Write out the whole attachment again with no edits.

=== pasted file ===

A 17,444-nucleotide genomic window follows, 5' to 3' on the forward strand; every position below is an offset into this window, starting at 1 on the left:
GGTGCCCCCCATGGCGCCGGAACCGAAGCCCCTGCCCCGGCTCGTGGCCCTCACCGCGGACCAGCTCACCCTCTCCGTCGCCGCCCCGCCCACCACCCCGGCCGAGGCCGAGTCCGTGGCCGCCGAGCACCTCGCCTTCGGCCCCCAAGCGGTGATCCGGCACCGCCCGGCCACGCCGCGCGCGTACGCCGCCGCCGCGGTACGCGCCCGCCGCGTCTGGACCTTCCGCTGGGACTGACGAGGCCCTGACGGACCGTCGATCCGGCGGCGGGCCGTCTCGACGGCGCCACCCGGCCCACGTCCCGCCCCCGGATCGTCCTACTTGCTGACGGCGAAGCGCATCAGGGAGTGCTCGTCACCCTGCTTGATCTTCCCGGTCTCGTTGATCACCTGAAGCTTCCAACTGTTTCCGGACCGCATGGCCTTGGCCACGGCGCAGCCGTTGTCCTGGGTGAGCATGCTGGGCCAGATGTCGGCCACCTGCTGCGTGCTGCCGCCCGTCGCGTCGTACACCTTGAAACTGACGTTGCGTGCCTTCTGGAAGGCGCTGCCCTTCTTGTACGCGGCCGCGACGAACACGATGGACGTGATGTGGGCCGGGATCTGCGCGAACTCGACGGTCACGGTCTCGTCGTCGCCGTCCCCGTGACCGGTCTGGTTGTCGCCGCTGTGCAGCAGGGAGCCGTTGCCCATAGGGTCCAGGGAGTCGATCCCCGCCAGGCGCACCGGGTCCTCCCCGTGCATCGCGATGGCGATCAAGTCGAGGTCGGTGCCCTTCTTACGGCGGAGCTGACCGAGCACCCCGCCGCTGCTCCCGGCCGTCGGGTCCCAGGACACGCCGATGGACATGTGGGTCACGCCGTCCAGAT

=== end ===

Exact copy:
A 17,444-nucleotide genomic window follows, 5' to 3' on the forward strand; every position below is an offset into this window, starting at 1 on the left:
GGTGCCCCCCATGGCGCCGGAACCGAAGCCCCTGCCCCGGCTCGTGGCCCTCACCGCGGACCAGCTCACCCTCTCCGTCGCCGCCCCGCCCACCACCCCGGCCGAGGCCGAGTCCGTGGCCGCCGAGCACCTCGCCTTCGGCCCCCAAGCGGTGATCCGGCACCGCCCGGCCACGCCGCGCGCGTACGCCGCCGCCGCGGTACGCGCCCGCCGCGTCTGGACCTTCCGCTGGGACTGACGAGGCCCTGACGGACCGTCGATCCGGCGGCGGGCCGTCTCGACGGCGCCACCCGGCCCACGTCCCGCCCCCGGATCGTCCTACTTGCTGACGGCGAAGCGCATCAGGGAGTGCTCGTCACCCTGCTTGATCTTCCCGGTCTCGTTGATCACCTGAAGCTTCCAACTGTTTCCGGACCGCATGGCCTTGGCCACGGCGCAGCCGTTGTCCTGGGTGAGCATGCTGGGCCAGATGTCGGCCACCTGCTGCGTGCTGCCGCCCGTCGCGTCGTACACCTTGAAACTGACGTTGCGTGCCTTCTGGAAGGCGCTGCCCTTCTTGTACGCGGCCGCGACGAACACGATGGACGTGATGTGGGCCGGGATCTGCGCGAACTCGACGGTCACGGTCTCGTCGTCGCCGTCCCCGTGACCGGTCTGGTTGTCGCCGCTGTGCAGCAGGGAGCCGTTGCCCATAGGGTCCAGGGAGTCGATCCCCGCCAGGCGCACCGGGTCCTCCCCGTGCATCGCGATGGCGATCAAGTCGAGGTCGGTGCCCTTCTTACGGCGGAGCTGACCGAGCACCCCGCCGCTGCTCCCGGCCGTCGGGTCCCAGGACACGCCGATGGACATGTGGGTCACGCCGTCCAGAT